Archive for the ‘Habitat improvements’ Category


Friday, July 11th, 2014


Iain MacMaster comes from a well-known family of west coast gamekeepers. Introduced to the all-round delights of rivers and fishing by a fisherman father, Iain has told me that he is keen to learn the skills and gain the experience to become an a salmon and sea trout fishery guide & manager. As our readers will see from his blog that follows this introduction, Iain is already getting involved with all aspects of FCW – from greeting and advising visiting fishers to dealing with our horrendous outbreaks of giant hogweed. His description below, likening the task of achieving our zero-tolerance objective with GHW and other invasive species to WW11 knapsack spraying napalm in the humid jungle of Guadacanal, is very visual. The blog that follows is Iain’s first as an FCW team member. Wish him well, as we all do here at Finavon, and thank you Iain for infecting us with your enthusiasm – not to mention your hard work. TA

Red Brae Wall

Red Brae & Kirkinn from the right bank – the heart of FCW


The first thing that struck me when Tony led me down the Milton beat track last November, was the enchanting little wooden hut perched nobly above Craigo Stream. Stepping inside, I felt keenly that I was entering a sanctuary of memories and experiences. Over the mesmeric rush of the pool below, I could almost hear the whispered remnants of the conversations left by anglers past. Immediately, I sensed that here was a place which was loved and appreciated, not just by Tony, Alison and their family, but by many anglers from many places. The second thing that struck me was an almost overwhelming desire to be wading down the gravel shelf at Red Brae with my Bruce and Walker.

Since that day and the months following it, when I spent most of my days off-shift travelling to and working at Finavon, Tony and I have come a long way. I knew that I wanted to be involved with Finavon in a big way, and that desire grew just a little bit more every time that I came and went. So it didn’t take very long for Heather and me to start thinking about moving our life slightly North East…and here we are.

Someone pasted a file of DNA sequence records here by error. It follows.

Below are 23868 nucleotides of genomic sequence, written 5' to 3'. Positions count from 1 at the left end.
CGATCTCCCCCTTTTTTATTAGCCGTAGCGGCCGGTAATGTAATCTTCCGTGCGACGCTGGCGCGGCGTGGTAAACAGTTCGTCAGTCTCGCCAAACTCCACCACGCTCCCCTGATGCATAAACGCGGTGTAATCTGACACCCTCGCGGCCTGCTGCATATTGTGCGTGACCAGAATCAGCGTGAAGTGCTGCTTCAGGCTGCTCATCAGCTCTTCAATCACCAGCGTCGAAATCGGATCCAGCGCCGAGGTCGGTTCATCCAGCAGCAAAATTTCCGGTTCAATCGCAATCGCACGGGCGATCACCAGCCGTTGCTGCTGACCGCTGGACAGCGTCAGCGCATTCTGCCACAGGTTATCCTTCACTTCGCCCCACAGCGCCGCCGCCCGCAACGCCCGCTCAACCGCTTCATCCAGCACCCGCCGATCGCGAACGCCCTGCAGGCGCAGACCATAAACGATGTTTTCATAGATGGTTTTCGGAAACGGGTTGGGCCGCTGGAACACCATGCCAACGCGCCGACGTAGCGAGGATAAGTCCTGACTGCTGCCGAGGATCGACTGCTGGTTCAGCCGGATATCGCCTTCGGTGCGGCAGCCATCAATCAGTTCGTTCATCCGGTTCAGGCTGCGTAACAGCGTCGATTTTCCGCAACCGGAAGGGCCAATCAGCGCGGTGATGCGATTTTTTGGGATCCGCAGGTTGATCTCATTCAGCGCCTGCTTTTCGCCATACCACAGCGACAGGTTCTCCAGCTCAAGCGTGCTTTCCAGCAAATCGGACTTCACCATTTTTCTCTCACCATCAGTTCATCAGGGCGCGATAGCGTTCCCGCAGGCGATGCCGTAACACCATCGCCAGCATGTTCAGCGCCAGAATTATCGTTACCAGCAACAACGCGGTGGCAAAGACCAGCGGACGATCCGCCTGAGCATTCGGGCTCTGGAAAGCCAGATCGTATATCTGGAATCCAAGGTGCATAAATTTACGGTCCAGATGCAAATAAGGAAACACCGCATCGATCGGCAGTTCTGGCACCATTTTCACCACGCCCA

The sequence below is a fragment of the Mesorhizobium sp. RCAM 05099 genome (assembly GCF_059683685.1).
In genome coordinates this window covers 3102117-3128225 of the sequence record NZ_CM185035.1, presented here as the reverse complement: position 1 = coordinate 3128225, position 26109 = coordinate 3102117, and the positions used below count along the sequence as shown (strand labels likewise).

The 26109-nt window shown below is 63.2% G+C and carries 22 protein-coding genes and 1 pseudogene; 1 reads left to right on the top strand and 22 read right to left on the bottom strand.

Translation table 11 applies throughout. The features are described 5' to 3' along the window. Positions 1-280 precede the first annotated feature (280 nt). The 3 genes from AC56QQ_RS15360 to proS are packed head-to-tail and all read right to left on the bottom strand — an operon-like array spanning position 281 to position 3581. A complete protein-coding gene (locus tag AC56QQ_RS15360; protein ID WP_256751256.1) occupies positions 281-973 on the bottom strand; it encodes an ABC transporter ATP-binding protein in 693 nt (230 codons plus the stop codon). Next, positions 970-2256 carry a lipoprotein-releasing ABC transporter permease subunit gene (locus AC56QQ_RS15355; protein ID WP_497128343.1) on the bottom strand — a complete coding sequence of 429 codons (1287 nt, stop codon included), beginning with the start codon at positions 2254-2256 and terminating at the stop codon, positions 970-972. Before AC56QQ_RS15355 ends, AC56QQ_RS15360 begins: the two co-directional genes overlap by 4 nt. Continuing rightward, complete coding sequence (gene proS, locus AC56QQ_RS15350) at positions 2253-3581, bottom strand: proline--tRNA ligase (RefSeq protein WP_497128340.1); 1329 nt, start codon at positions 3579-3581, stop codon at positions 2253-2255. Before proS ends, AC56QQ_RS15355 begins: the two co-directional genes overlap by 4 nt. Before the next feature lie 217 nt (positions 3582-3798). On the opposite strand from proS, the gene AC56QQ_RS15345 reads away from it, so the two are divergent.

One of the first tasks which I undertook at FCW, back in those cold winter days was to harvest, trim and gather sheaves of willow canes. Anyone who fished at Finavon in the first month of the season, may remember seeing buckets full of them sitting outside every hut. I planted these in many of the soft edges up and down all four of the beats with the intention that the roots would take hold and help shore the banks up. Willow is fantastic stuff to plant, as you simply need to stick a cane into the ground where it will remain moist, and usually it will just grow. We seem to have had quite a successful take from the little wands, and once they grow bigger it will become necessary to keep them trimmed back so that they do their job without encroaching on casting space; which is always an issue with willow because it grows so quickly.

Beeches in very low water 9.13

Beeches on Castle Beat, where Iain has done much of his work.

Since then, I’ve spent a lot of time planting other things too, Oak trees next to the Boat Pool, Honeysuckle around three of the huts, bird cherry scattered widely and Birches in a forest clearing adjacent to Harry’s Bar on Bogardo beat.

There have been many days spent chopping and trimming my way down the edges of various pools to open them up for easier fishing. It’s particularly satisfying to get to the bottom of a pool, look back upstream and see the difference that you’ve made. Beeches had this treatment at the beginning of the week and will now be much easier to fish effectively as the foliage on the North bank was really starting to impede when trying to form the loop of your roll cast. It is also possible to fish down the pool much more quietly now as you can wade it at ankle depth rather than knee depth, and stealth of course is of crucial importance when fishing for night time sea trout.